A fair amount of information is given in the question. A sketch will certainly be useful to work out what is going on.

The waves on the lake are oscillating about the central line of 𝑦=π‘‘οŠ¦, the depth of the lake on a calm day. We are not given the value of π‘‘οŠ¦, but that does not matter. What is important is the relative distance between the lake surface and the height of the pier. We are told that the pier is 80 cm above π‘‘οŠ¦. We should immediately convert this to 0.8 m to match the dimensions of 𝑑 and π‘‘οŠ¦. Similarly, we are told that Nabil’s feet hang 60 cm below the pier. Together with the height of the pier above the water, this tells us that Nabil’s feet are 0.2 m above π‘‘οŠ¦.

On the other hand, we can read the magnitude of the waves’ oscillation off from the equation 𝑑=𝑑+0.3ο€Ό2πœ‹10π‘‘οˆοŠ¦sin. Since the maximum value of the sine function is 1, the height 𝑑 of the water reaches a maximum of 0.3 m above π‘‘οŠ¦. Since Nabil’s feet are 0.2 m above π‘‘οŠ¦, the water reaches them when 0.3ο€Ό2πœ‹10π‘‘οˆsin is between 0.2 and 0.3.

Notice that 0.2 is two-thirds of 0.3. The question is asking us for what fraction of a full period 0≀π‘₯<2πœ‹ the function sin(π‘₯) is greater than or equal to 23.

Well, sin(π‘₯)=23 has two solutions for 0≀π‘₯<2πœ‹: π‘₯=0.7297radians and π‘₯=2.4119radians. The distance between π‘₯ and π‘₯ is 2.4119βˆ’0.7297=1.6822. Dividing by the full period of 2πœ‹, we have 1.6822Γ·2πœ‹=0.2677, and multiplying by 100 for a percentage gives a final answer of 26.8% to one decimal place.

The examples we have considered so far have involved models of the form 𝑇=π‘˜+𝐴(𝑓(π‘₯)),sin where π‘˜ and 𝐴 are constants and the argument 𝑓(π‘₯) is some expression in the parameter π‘₯. In particular, they have contained only one trigonometric function. We turn our attention now to models of the form 𝑇=π‘˜+𝐴(π‘₯)+𝐡(π‘₯),sincos with π‘˜, 𝐴, and 𝐡 being constants, containing a linear combination of sine and cosine.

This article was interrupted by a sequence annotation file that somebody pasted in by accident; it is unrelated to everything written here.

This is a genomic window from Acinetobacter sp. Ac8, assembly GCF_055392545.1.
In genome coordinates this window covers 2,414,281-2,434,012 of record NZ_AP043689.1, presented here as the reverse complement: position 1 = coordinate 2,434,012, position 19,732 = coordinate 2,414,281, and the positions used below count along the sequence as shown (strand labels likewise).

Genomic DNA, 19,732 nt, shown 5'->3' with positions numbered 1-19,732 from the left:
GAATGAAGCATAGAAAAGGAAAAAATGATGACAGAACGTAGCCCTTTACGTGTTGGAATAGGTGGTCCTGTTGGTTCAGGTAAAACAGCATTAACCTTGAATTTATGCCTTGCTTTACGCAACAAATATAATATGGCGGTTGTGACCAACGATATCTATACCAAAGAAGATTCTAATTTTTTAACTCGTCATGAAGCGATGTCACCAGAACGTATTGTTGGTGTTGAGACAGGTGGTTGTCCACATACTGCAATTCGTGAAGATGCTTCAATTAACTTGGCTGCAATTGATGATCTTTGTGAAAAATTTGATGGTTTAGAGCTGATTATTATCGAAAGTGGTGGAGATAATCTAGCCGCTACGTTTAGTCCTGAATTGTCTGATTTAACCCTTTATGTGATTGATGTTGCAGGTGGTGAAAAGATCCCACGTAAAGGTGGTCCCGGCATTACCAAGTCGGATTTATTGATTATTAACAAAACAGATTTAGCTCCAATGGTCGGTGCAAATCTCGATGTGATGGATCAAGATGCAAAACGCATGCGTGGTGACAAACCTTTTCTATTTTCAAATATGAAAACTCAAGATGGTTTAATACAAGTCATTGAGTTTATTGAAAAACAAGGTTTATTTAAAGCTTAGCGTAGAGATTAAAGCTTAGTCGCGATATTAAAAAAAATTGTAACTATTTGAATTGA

Our approach to problems involving such models will be to rewrite the expression 𝐴(π‘₯)+𝐡(π‘₯)sincos in a form containing only one trigonometric function. This is always possible using the harmonic identities.

Identities: The Harmonic Identities

For all 𝐴, 𝐡, and π‘₯, we have the following identities: 𝐴(π‘₯)+𝐡(π‘₯)≑𝑅(π‘₯+𝛼),𝐴(π‘₯)βˆ’π΅(π‘₯)≑𝑅(π‘₯βˆ’π›Ό),𝐴(π‘₯)+𝐡(π‘₯)≑𝑅(π‘₯βˆ’π›Ό),𝐴(π‘₯)βˆ’π΅(π‘₯)≑𝑅(π‘₯+𝛼),sincossinsincossincossincoscossincos where 𝑅 and 𝛼 are given by 𝑅=√𝐴+𝐡 and 𝛼=ο€Όπ΅π΄οˆ.tan

Let us prove the first of these identities: 𝐴(π‘₯)+𝐡(π‘₯)≑𝑅(π‘₯+𝛼).sincossin

Starting with the expression on the right-hand side and applying the angle sum identity, we have 𝑅(π‘₯+𝛼)≑𝑅((π‘₯)(𝛼)+(π‘₯)(𝛼)).sinsincoscossin

Expanding the bracket on the right and equating coefficients with 𝐴(π‘₯)+𝐡(π‘₯)sincos yields the two equations 𝑅(𝛼)=𝐴cos and 𝑅(𝛼)=𝐡.sin

Taking the quotient, 𝑅(𝛼)𝑅(𝛼)=(𝛼)=𝐡𝐴sincostan and so 𝛼=ο€Όπ΅π΄οˆ.tan

To find 𝑅, we square 𝑅(𝛼)cos and 𝑅(𝛼)sin and add them together: 𝐴+𝐡=(𝑅(𝛼))+(𝑅(𝛼))=𝑅(𝛼)+𝑅(𝛼)=𝑅(𝛼)+(𝛼).cossincossincossin

And then we use the identity cossin(π‘₯)+(π‘₯)≑1 to get 𝐴+𝐡=𝑅, and so 𝑅=√𝐴+𝐡.

The proofs of the other identities are similar and left as an exercise for the interested reader.

Let us see an example of using these identities to solve a problem involving a trigonometric model.

Example 4: Solving a Real-World Trigonometric Problem by Simplifying a Trigonometric Function

Farida models the temperature of her tropical fish tank in a ten-minute period by the equation 𝑇=(25+0.4(36π‘₯)+0.3(36π‘₯))sincos∘, where π‘₯ is the number of minutes since the start of the period and the angles are measured in degrees. By writing 0.4(36π‘₯)+0.3(36π‘₯)sincos in the form 𝑅(π‘₯+π‘Ž)sin, calculate the minimum temperature this model predicts for the tank in a ten-minute period and the minute during which this temperature is predicted to occur.